Friday, August 17, 2012

Munruthel - Yav, Nav i Prav

Munruthel's "Yav, Nav i Prav," or to use its proper characters, "Явь, Навь и Правь," explores many different moods.  It seems to rise like a fog, from the soil, grass, and wind, bringing moods and memories of the land and those forgotten ones who lived strictly upon it.  At times it is grandiose, masculine, and triumphant, such as in the fittingly-titled "Father-Sun," but then just as quickly slows down to a fragile and serene mood, such as the following track, "Thunderdreams (The Sleeping PERUN)."  This work is near perfectly fitting the traditional dungeon synth model, exploring all the atmospheric presets and effects of a 90's keyboard.  It makes heavy use of the orchestral sounds, but also doesn't skimp with the spacier synth patches, making this both ancient, as well as elevated above, within the cosmic and mystical realm of myth and deities.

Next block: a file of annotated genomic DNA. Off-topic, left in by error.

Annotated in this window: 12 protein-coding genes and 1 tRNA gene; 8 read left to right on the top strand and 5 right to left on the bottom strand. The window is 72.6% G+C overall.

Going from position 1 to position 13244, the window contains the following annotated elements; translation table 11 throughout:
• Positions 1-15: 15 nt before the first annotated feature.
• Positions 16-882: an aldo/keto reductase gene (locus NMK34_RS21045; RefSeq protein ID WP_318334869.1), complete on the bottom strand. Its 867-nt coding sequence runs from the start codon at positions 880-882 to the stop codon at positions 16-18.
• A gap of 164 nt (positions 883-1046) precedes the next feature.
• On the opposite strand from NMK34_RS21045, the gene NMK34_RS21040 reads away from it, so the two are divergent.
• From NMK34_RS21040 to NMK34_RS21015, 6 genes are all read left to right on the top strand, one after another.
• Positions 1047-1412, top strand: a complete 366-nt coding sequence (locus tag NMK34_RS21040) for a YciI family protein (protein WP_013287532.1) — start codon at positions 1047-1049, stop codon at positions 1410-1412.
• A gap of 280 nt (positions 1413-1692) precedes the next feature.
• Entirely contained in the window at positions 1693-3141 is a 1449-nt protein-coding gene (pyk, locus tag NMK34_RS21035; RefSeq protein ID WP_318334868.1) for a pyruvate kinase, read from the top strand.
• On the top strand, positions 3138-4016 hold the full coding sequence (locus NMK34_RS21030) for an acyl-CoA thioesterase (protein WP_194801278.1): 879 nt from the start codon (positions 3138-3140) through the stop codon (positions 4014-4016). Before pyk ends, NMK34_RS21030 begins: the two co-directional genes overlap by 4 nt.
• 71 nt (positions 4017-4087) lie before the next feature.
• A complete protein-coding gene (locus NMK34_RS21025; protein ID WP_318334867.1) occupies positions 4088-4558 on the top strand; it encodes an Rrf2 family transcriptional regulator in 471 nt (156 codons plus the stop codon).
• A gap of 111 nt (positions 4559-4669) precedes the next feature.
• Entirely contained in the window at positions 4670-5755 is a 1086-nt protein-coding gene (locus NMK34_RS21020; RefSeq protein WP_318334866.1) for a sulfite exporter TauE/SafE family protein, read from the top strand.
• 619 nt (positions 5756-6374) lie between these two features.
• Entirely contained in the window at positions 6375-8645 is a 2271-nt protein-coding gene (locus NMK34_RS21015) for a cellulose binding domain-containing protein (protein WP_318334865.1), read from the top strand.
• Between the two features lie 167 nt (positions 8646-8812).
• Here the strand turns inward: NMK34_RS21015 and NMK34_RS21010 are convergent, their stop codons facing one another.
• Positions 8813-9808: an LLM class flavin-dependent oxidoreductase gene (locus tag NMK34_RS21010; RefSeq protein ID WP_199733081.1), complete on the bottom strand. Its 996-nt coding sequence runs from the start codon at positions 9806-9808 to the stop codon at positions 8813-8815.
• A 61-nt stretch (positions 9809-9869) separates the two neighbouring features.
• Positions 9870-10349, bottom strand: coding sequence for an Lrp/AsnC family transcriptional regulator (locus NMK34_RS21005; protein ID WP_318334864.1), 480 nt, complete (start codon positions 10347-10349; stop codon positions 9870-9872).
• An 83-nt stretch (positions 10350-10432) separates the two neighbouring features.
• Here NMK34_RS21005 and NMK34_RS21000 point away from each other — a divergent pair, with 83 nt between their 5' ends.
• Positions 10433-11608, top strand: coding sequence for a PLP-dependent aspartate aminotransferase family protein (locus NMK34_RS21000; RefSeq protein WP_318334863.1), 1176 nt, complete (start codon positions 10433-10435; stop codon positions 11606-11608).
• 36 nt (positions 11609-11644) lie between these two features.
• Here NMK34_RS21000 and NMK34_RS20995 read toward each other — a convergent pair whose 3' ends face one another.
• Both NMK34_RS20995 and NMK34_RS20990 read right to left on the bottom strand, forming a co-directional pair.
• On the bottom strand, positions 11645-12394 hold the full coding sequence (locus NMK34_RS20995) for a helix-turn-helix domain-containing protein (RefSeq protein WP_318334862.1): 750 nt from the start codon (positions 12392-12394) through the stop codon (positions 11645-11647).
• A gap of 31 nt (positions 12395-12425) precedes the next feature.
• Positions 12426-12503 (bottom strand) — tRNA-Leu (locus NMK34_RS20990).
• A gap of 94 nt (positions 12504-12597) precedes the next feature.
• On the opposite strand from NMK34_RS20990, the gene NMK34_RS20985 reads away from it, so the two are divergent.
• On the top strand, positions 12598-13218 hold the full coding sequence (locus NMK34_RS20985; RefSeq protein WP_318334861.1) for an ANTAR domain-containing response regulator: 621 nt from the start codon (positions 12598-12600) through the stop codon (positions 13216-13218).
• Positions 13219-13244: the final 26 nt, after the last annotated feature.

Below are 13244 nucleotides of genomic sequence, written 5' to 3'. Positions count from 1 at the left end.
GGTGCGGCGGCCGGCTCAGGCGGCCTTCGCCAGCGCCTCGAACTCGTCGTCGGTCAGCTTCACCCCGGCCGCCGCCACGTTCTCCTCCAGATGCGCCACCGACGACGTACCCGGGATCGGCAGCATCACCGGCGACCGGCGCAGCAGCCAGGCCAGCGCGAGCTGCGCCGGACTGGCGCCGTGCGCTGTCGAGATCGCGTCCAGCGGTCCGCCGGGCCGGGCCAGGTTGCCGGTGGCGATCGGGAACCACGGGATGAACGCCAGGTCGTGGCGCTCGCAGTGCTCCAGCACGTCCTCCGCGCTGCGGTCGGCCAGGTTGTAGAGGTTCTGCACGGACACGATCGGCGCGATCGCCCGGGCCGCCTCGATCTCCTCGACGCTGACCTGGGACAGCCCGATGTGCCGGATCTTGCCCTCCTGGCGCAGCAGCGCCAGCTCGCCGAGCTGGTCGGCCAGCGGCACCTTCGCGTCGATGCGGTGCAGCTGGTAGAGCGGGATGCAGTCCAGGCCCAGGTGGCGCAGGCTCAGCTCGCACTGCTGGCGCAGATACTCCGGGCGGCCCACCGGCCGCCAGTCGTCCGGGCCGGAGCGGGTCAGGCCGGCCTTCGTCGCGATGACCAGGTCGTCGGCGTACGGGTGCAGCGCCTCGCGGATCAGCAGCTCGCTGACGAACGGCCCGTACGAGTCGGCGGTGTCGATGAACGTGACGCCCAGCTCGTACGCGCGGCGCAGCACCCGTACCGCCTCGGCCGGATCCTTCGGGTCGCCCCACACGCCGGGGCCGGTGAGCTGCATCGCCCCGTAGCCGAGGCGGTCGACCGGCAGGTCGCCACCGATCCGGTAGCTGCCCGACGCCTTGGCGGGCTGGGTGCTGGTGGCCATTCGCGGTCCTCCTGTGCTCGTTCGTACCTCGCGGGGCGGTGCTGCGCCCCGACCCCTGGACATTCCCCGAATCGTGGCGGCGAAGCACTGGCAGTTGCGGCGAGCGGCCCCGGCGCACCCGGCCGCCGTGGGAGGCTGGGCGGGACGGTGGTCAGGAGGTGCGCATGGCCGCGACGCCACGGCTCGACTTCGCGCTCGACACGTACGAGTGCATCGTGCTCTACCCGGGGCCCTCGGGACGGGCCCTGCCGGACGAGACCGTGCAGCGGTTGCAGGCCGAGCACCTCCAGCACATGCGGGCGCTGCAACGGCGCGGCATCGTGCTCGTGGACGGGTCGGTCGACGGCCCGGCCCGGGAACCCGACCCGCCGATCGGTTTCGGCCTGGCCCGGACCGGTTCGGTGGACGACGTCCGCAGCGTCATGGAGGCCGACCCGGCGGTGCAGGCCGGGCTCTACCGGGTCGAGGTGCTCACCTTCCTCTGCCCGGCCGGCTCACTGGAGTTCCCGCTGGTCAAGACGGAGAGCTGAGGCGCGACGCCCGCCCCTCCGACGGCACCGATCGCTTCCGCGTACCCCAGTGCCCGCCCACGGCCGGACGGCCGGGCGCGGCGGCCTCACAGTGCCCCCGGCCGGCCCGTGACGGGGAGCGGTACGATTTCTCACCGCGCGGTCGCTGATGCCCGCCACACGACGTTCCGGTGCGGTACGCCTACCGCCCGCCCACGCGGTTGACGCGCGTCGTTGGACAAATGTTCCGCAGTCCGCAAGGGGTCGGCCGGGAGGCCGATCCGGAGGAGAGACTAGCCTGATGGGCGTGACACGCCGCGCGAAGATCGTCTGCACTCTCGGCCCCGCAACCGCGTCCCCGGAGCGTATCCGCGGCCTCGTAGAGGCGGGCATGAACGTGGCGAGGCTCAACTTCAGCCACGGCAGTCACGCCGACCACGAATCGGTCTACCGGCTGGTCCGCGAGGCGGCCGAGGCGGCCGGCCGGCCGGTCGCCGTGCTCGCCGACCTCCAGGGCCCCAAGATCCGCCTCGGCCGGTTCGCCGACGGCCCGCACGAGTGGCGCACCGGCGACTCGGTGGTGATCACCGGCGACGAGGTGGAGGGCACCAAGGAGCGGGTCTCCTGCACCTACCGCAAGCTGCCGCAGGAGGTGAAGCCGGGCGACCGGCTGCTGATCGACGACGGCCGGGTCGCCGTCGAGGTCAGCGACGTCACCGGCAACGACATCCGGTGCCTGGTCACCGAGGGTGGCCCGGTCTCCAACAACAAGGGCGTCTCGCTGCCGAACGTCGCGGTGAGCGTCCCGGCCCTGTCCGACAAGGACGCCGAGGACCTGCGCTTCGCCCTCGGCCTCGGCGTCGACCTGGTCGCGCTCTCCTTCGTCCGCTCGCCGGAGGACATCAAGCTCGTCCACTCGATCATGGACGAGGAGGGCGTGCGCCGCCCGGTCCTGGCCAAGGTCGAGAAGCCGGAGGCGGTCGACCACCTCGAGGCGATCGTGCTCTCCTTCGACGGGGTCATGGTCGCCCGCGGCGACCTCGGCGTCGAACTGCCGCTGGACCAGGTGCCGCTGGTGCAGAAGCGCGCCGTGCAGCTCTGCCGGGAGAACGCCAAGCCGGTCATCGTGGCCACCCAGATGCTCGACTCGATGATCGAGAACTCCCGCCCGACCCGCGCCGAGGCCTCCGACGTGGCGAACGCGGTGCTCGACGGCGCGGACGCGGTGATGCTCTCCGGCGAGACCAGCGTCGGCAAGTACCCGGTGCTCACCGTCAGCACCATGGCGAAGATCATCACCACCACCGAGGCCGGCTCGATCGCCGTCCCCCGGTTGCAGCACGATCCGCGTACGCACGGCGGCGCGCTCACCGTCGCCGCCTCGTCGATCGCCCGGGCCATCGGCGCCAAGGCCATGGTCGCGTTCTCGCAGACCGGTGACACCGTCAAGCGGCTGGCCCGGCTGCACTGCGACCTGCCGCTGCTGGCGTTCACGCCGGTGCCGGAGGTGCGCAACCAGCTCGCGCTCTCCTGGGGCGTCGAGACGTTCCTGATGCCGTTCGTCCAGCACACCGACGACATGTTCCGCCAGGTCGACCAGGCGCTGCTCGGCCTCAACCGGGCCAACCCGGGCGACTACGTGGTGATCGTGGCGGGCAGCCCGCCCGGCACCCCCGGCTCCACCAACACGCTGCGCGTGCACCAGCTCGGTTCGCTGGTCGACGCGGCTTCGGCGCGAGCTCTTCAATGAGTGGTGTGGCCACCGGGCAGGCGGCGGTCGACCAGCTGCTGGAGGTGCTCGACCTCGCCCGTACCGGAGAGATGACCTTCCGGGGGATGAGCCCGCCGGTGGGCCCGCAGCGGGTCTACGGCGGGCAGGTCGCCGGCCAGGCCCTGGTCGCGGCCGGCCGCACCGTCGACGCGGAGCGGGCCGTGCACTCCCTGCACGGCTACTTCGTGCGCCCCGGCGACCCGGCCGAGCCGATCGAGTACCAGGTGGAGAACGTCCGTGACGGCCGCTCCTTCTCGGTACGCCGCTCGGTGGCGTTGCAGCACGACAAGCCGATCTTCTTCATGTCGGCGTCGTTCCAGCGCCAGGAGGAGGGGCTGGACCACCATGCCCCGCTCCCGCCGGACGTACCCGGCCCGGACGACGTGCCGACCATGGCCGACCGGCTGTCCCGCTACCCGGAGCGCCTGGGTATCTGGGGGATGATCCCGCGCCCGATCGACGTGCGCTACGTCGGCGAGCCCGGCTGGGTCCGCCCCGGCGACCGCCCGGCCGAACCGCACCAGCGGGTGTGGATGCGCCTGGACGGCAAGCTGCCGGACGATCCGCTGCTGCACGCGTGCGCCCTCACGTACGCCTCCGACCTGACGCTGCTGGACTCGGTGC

Those attentive dungeon synth listeners will hear a very similar style to the works of "Mistigo Varggoth Darkestra," which is understandable due to their connection through the black metal band, "Nokturnal Mortum."  As well, Munruthel is credited on my copy of the tape for "Midnight Fullmoon," though I don't see a similar such credit on Encyclopedia Metallum, so perhaps someone could comment who might know more about these associations.  

Anyways, while I wouldn't say this is a perfect album, it is still one of my favorites of the genre.  I particularly appreciate the track "Fern Flowering," which uses a very unique sort of percussion and manages to attain an atmosphere of both nature and a medieval society living in harmony with it; I find it to be particularly enchanting, and despite many repeated listens, the track never seems to get old.  One can almost picture towers rising, peasants farming, knights dying, and battles roaring in the distance, all while this one plant eases through its destined life cycle, amid the grit, stone, and toiling.